|Publication number||US7564878 B2|
|Application number||US 10/765,728|
|Publication date||Jul 21, 2009|
|Filing date||Jan 26, 2004|
|Priority date||Jan 28, 2003|
|Also published as||DE60328078D1, EP1443661A1, EP1443661B1, US20040157580|
|Publication number||10765728, 765728, US 7564878 B2, US 7564878B2, US-B2-7564878, US7564878 B2, US7564878B2|
|Inventors||Lothar Stadelmeier, Frank Dawidowsky, Heimo Guth, Gerd Spalink, Jens Höfflinger|
|Original Assignee||Sony Deutschland Gmbh|
|Export Citation||BiBTeX, EndNote, RefMan|
|Patent Citations (19), Non-Patent Citations (1), Referenced by (5), Classifications (18), Legal Events (5)|
|External Links: USPTO, USPTO Assignment, Espacenet|
The present invention relates to a method for operating an RLAN arrangement, said RLAN arrangement comprising a plurality of communication units or communication nodes.
Nowadays, wireless communication with the networks becomes more and more popular. Therefore, in the field of wireless local area networks or WLANs, so-called radio local area networks or RLANs, were introduced. Such an RLAN comprising a plurality of communication units or communication nodes, one of which being a central controller CC or an access point AP and the latter of which being so-called wireless terminals WT.
As the communication of an RLAN is established by transmitting and receiving radiation in the radio frequency range interference may occur with other and separated RLAN arrangements and/or with external radar services or radar sources.
In particular, in the 5 GHz band or range communication was until now restricted to radar services and radar devices. Nowadays, said former radar services are referred to as primary users for the 5 GHz band or range, whereas RLAN arrangements or concepts in the 5 GHz band or range are referred to as secondary users. That means, that the complete 5 GHz band or range has to be shared by said primary users or radar services and by said secondary users or RLAN arrangements giving a communication priority to the primary users. In particular the ranges from 5,150 GHz to 5,350 GHz and from 5,470 GHz to 5,725 GHz are allocated to RLANs.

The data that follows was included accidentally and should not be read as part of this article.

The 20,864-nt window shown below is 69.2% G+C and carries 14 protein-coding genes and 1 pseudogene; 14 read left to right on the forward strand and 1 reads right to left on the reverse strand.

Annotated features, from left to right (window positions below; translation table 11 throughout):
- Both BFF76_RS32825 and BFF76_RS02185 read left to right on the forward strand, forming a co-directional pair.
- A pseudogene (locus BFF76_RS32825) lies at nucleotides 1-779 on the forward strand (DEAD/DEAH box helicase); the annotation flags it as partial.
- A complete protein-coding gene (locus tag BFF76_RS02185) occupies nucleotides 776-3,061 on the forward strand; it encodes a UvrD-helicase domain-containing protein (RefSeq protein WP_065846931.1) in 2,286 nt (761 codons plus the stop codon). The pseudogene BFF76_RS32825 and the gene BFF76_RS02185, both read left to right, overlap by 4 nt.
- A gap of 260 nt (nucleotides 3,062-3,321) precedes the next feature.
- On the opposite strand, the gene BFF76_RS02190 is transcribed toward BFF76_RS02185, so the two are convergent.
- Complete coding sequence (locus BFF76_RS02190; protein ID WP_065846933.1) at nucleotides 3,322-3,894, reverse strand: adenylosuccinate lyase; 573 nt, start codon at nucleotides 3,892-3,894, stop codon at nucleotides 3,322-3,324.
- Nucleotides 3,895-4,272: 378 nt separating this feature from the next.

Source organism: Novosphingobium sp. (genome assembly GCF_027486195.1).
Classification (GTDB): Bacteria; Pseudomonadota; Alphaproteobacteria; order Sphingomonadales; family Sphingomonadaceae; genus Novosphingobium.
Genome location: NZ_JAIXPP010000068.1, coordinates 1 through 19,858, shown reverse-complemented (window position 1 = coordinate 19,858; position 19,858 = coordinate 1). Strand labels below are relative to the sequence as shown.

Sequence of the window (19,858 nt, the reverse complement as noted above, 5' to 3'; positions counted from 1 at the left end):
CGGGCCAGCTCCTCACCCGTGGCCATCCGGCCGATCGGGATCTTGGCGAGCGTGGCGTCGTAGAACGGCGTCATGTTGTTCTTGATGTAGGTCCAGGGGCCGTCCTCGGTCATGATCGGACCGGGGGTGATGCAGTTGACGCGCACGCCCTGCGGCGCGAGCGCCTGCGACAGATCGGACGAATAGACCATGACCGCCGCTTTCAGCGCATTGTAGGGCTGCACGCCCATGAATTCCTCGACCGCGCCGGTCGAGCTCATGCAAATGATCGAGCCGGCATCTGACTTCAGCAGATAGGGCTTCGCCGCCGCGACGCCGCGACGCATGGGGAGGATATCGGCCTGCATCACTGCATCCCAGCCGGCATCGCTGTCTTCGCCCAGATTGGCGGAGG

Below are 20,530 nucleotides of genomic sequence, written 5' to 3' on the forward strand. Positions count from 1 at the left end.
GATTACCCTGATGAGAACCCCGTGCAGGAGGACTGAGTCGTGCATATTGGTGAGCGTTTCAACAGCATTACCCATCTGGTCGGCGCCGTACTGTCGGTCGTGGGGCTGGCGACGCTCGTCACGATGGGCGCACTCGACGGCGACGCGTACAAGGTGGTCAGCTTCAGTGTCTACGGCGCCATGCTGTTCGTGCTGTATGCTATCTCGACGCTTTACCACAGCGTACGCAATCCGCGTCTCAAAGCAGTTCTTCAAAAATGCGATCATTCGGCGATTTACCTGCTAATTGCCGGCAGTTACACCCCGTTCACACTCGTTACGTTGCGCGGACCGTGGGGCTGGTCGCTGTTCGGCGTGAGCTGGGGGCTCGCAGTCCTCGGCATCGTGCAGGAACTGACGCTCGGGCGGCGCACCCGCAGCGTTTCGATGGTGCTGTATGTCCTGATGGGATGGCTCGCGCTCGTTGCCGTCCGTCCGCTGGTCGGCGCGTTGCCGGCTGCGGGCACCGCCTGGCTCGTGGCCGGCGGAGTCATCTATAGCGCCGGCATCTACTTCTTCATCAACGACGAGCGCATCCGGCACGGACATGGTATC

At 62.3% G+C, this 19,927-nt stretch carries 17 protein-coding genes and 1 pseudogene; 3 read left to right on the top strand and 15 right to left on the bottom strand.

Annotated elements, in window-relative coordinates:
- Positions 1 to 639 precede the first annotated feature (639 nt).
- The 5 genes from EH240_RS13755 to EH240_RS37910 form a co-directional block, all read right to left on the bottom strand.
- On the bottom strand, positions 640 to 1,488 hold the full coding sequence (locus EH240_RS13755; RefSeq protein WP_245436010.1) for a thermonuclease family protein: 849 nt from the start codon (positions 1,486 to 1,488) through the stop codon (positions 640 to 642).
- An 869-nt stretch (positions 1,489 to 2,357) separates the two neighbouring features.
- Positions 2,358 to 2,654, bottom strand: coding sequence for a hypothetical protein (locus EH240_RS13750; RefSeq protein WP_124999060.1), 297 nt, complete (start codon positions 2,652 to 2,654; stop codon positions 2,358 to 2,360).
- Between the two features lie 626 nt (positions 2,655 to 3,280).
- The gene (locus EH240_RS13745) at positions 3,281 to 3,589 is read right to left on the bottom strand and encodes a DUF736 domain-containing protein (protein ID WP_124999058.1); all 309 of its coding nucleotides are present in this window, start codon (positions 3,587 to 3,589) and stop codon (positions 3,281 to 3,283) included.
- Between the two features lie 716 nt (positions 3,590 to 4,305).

For establishing and ruling such a sharing concept, regulatory requirements for the secondary users have been established. That means that the presence of primary users has to be checked during the operation of the secondary users. If a primary user occurs and a coincidation overlap of the communication channels has to be expected, the communication channel has to be changed by the secondary users.
Known methods for monitoring the presence of primary users or radar services are not reliable enough and decrease the communication efficiency during known RLAN arrangements.
It is, therefore, an object of the present invention to provide a method for operating an RLAN arrangement which is adapted to perform monitoring of primary user or radar/radio services in a particular reliable manner with an reduced effect on the RLAN communication performance.
The object is achieved by a method for operation an RLAN arrangement according to the characterizing features of independent claim 1. The object is further achieved by an RLAN arrangement, a computer program and a computer readable storage medium according to the characterizing features of independent claims 11, 12, and 13, respectively. Preferred embodiments of the inventive method for operating the RLAN arrangement are within the scope of the dependent sub claims.
In the sense of the invention the RLAN arrangement has a plurality of communication units or communication nodes. According to the present invention the method for operating such an RLAN arrangement comprises a step or process of monitoring and/or of detecting the presence of signals of or from external radio sources or radar sources. Upon the presence of signals of or from an external radio source or radar source or upon detection thereof in the case of a coincidation and/or an overlap of an actual communication channel or frequency band of the RLAN arrangement with a channel or frequency band of the signal of or from the external radio source or radar source the actual communication channel or frequency band of the RLAN arrangement is changed. Set step or process of monitoring and/or detecting the presence of signals of or from external radio sources or radar sources is performed by at least one of said communication units or communication nodes which are not in a transmission state. These communication units or communication nodes are used as monitoring units. Thereby, a continuous and uninterrupted monitoring and/or detection of the presence of signals of or from external radio sources or radar sources over the complete operation time of the RLAN arrangement is realized, in contrast to prior art methods for operating RLAN arrangements where the monitoring process is based on the assignment of measurement periods within particular time frames making the protocol and the message exchange comparable complex.